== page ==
1. Limited time only! Sign up for a free 30min personal tutor trial with Chegg Tutors
    Dismiss Notice
Dismiss Notice
Join Physics Forums Today!
The friendliest, high quality science and math community on the planet! Everyone who loves science is here!

Finding a solution at a point

  1. Nov 4, 2006 #1
    Give the general solution of the set of equations below:


    Which I found to be:

    Here's where I'm stuck. They want me to find the solution at t=0, (x,y,z)=(2,3,-1)

    Which the professor hasn't told us how to do this.
  2. jcsd
  3. Nov 4, 2006 #2


    User Avatar
    Staff Emeritus
    Science Advisor
    Gold Member

    I'm sure you know how to do this. If t=0, what is x(0)? There are two ways to express this... one is from the equation for x you solved for, the other is from the point you were given. Since t=0, all those nasty exponentials go away, and you have a system of three variables with constant coefficients (which is remarkably simpler than the initial set of differential equations you solved)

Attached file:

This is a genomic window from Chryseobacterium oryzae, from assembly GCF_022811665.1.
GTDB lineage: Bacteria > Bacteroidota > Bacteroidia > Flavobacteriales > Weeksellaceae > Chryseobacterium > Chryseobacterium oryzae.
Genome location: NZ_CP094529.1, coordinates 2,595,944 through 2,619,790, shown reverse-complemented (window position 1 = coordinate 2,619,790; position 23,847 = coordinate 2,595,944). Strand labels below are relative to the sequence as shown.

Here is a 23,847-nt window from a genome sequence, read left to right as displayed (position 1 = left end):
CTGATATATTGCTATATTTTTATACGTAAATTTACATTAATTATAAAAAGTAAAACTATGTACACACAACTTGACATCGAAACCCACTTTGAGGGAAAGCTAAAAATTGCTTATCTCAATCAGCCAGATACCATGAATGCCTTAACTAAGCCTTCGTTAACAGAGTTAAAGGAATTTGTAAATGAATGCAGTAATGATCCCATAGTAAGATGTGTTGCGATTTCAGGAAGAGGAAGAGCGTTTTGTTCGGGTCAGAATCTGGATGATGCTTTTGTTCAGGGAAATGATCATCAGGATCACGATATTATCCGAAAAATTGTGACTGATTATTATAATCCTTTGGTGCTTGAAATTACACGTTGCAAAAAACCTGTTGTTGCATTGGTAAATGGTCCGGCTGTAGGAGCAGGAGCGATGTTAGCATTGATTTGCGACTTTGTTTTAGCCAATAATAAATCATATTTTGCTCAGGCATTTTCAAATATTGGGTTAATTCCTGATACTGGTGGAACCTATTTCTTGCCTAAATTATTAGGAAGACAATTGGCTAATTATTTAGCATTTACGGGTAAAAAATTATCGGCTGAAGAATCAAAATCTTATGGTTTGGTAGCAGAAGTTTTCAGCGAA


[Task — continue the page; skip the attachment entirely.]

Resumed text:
4. Nov 4, 2006 #3
    ok, so what I understand from this is that I plug t=0 into all the t's of the general solutions.


    And then do I set these equal to (x,y,z)=(2,3,-1). What is the solutions form suppose to look like?
  5. Nov 4, 2006 #4


    User Avatar
    Staff Emeritus
    Science Advisor
    Gold Member

    Let's call [tex]C_1 C_2[/tex] and [tex]C_3[/tex] A, B, and C to make it easier.

    You know
    x(0)=3A - 3B - C=2
    y(0)=6B = 3
    z(0)=2A + 8B + 3C=-1

    So you should be able to solve for A, B and C as numbers. For example, if 6B=3, B=2. Now you know 3A-6-C = 2, and 2A + 16 + 3C = -1
Know someone interested in this topic? Share this thread via Reddit, Google+, Twitter, or Facebook

Similar Discussions: Finding a solution at a point
  1. Finding a solution (Replies: 5)

  2. Find a point (Replies: 6)

  3. Find the solution? (Replies: 13)